Dealing effectively with risks–anticipating, managing and avoiding risks–is a key element of the CEO's role. When/if you have investors or outside board members, they normally share the risk management responsibility. However, if potential investors and key allies judge you incompetent or unreliable at risk management, they are unlikely to join your configuration.
The capacity to recover from negative consequences is correlated to the power and resources of the enterprise–the less robust the enterprise, the greater the danger posed by risks. In my experience, risk management can be a very challenging domain for entrepreneurs. Without some tolerance for risk, ambiguity and uncertainty you would never have launched the enterprise you now lead. Usually the CEO is the chief promoter of the company, and developing rigorous narratives of risks differs from developing narratives of strengths and opportunity.
What is Risk?
Risk comes from not knowing what you are doing. Warren Buffet
I remember Warren saying at one of the annual Berkshire meetings, "If you're writing insurance and you don't know what you're doing, you can be in a rowboat in the North Atlantic and customers will find you."
Risk is an assessment or interpretation we make in a domain of concern or action. Risks are situations–present or anticipated, that threaten accomplishment of your ambitions and intentions; risks are sources of harm and/or thwarted intention.
As an investor, I seek to develop 3 key narratives regarding risk:
- Is the CEO sufficiently capable and trustworthy to source and lead a team and culture to compete successfully in the marketplace?
- Are any other key individuals–executives, investors, founders, etc.–sufficiently capable and trustworthy to follow, contribute and do their best to have the enterprise succeed? (I am always surprised to find key individuals with much to gain from the success of the business acting in ways that thwart the CEO, the strategy and the operating plan.)
- The industry or market:
- What interpretation of the forces of the industry do I accept?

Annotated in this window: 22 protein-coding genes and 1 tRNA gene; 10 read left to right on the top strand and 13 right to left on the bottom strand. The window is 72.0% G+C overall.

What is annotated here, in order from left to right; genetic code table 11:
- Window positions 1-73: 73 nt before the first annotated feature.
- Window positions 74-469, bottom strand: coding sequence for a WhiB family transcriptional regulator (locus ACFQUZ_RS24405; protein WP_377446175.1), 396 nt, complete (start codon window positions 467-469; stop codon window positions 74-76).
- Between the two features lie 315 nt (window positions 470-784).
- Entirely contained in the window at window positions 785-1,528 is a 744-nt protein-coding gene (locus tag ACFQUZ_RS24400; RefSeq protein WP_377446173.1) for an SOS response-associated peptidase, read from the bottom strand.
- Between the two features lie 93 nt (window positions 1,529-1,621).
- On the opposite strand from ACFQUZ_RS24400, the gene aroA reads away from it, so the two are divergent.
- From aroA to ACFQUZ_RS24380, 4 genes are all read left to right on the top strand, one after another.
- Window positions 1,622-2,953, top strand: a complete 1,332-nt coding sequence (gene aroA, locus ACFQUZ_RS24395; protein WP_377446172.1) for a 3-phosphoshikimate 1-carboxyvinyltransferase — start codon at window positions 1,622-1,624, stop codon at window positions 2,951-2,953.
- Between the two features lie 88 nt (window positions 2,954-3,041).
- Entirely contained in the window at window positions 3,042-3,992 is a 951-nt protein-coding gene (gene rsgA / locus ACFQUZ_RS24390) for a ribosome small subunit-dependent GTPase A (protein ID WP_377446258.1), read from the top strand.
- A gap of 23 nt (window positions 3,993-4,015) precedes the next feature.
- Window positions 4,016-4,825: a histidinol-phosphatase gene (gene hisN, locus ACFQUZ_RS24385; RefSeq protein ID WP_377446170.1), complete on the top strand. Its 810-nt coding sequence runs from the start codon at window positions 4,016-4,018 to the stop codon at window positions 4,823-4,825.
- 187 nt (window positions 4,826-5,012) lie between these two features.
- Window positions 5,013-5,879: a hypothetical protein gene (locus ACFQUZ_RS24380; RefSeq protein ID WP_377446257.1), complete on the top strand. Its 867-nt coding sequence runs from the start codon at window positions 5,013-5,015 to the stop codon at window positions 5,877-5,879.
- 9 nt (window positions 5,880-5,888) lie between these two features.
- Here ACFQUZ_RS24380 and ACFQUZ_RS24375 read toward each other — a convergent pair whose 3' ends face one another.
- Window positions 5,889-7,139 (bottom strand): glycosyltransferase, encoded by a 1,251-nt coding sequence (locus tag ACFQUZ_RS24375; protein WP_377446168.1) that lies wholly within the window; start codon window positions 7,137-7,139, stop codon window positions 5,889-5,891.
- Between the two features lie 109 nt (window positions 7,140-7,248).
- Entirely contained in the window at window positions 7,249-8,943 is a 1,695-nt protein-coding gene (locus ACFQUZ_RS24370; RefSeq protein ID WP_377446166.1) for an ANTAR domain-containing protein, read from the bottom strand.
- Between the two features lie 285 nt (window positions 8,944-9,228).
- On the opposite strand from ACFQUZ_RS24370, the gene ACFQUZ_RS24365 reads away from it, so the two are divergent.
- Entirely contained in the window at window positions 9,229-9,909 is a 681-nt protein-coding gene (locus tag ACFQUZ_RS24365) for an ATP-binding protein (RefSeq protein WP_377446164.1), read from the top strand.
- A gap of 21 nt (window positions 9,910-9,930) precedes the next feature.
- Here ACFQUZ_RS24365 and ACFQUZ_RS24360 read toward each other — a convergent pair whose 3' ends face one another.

- Does the CEO have a market analysis?
- What is the market in which the company can be a leader?
- What is the company's competitive advantage in this market?
- How stable and robust is this competitive advantage?
- The investment:
- Does the pre-money valuation compensate me for the risks I assess?
- How and when will I get my capital back?
- Do I accept the narrative of how the company will increase value? Is the narrative complete, or is it high concept?
- What help does the CEO have to develop the enterprise? Do I assess this configuration as sufficient and satisfactory?
Other Sources of Risk
Business model risk –Is there a clear business model? Do the unit economics seem to work? If not, what are the assumptions required to achieve [maintain] profitability?
Execution risk – Does the team have the right skills and passion to reach their goals? If not, are they amenable to finding others to complement their skills?
Capitalization structure risk – Does the company have enough room in the cap table to take more investment necessary to grow while still ensuring employees and executives are well compensated?
Legal risk – Does the company have a high likelihood or lawsuit for patent or copyright infringement? Does the company have outstanding complaints with early employees or founders? Are their regulatory challenges involved in this sector?
A Practice for Risk Assessment
If you're thinking of raising outside capital, or just intrigued by reflecting on risks, I recommend a project for assessing your business as a prospective investor would. I suggest the criteria and standards for assessing a business specified in Venture Investing by David and Laura Gladstone.
Relevant Prior Posts
Photo Credit: Flicr user/Kristen Becker